Creditors are demanding to know the whereabouts of some paintings of the world-famous Drambuie Collection – purchased by Malcolm Scott in 2006.
The Sunday Herald can also reveal that Scott's parents have been financially ruined after trying to underwrite their son's debts.
Until late last year, Scott was the Scottish Tory treasurer and the UK party's most generous contributor from north of the Border.
The flamboyant Edinburgh tycoon donated at least £1.6 million to the Tories and allowed Prime Minister David Cameron and Foreign Secretary William Hague the use of his private jet.
However, the Old Fettesian's fortune, based on grain and property interests, hit the skids after he failed to repay millions borrowed from banks. His companies were put into administration and he was sequestrated.
His creditors have since demanded to know what he spent his fortune on, as well as what happened to his assets.
This newspaper can reveal that Scott, through one of his companies, bought part of one of the biggest corporate art collections in Britain six years ago.
The Drambuie Collection was put together over 20 years by the famous drinks company, but a cost-cutting drive meant it had to be put under the hammer.
The sale, conducted by Lyon & Turnbull, included more than 450 lots and went for about £3.1m.
Some of the purchases during the two-day sale included £220,000 for Peploe's A Still Life Of Pink Roses And Fruit, £140,000 for John Linnell's Storm In Autumn, and £110,000 for Robert Gemmell Hutchison's The Village Carnival. An 18th-century glass called the Leith Goblet reportedly fetched £11,000.
It is not known which elements of the collection Scott purchased, but it is believed he spent close to £250,000.
Questions are now being asked about where these paintings are located, as part of a broader probe into Scott's spending.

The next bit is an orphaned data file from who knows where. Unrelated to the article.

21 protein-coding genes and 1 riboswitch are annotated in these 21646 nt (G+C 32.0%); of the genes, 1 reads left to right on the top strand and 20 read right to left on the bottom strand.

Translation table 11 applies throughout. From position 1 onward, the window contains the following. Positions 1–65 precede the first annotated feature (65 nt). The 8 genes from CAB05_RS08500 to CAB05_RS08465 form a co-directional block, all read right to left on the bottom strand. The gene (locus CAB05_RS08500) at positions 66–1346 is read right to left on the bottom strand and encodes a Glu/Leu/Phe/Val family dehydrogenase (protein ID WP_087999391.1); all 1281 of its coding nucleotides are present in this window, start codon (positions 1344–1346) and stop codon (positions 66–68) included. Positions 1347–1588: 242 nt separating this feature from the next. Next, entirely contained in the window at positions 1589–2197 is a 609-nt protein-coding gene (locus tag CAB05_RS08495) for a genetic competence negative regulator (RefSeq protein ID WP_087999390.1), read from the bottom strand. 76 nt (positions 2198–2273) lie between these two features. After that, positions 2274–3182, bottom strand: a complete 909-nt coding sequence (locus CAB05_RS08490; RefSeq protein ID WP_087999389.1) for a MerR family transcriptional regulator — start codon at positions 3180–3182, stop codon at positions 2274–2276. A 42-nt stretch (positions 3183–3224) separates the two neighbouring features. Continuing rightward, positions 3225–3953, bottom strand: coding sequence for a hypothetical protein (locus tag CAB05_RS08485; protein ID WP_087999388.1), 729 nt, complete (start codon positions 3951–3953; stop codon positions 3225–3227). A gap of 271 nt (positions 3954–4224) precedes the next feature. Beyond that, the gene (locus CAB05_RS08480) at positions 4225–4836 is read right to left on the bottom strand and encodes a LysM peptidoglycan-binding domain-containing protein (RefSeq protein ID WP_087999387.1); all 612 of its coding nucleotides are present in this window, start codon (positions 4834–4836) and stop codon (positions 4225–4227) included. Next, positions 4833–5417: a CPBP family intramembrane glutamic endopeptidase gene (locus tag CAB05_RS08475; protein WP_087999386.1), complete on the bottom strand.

The fallen businessman's nine-bedroom mansion in Kirknewton cost £1.85m, and it is believed he also spent up to £2m on landscaping the property.
He also shelled out £706,000 on a retreat in Elie, Fife while spending millions of dollars on his beloved jet.
An administrator's report into his firms also reveals an investigation was launched into the location of two missing rugs worth nearly £50,000.
Meanwhile, Scott's 74 year old mother, Florence, was sequestrated last week after trying to help with her son's debts.
The elderly woman had given a £10m "personal guarantee" to one of her son's creditors in January.
Her sequestration was granted at a hearing at Edinburgh Sheriff Court on Wednesday.
Scott's 76-year-old father, David ,was also made bankrupt earlier this year after giving an identical £10m guarantee.
Labour MP Graeme Morrice said: "Malcolm Scott must be open and transparent about what happened to his art collection. And, given that this man was Scottish Tory treasurer, Ruth Davidson should be asking questions about his financial stewardship of the party."
A spokesman for KPMG, which is handling the administration process, said: "KPMG is not able to comment due to the ongoing nature of its investigations."
Scott could not be contacted for comment.
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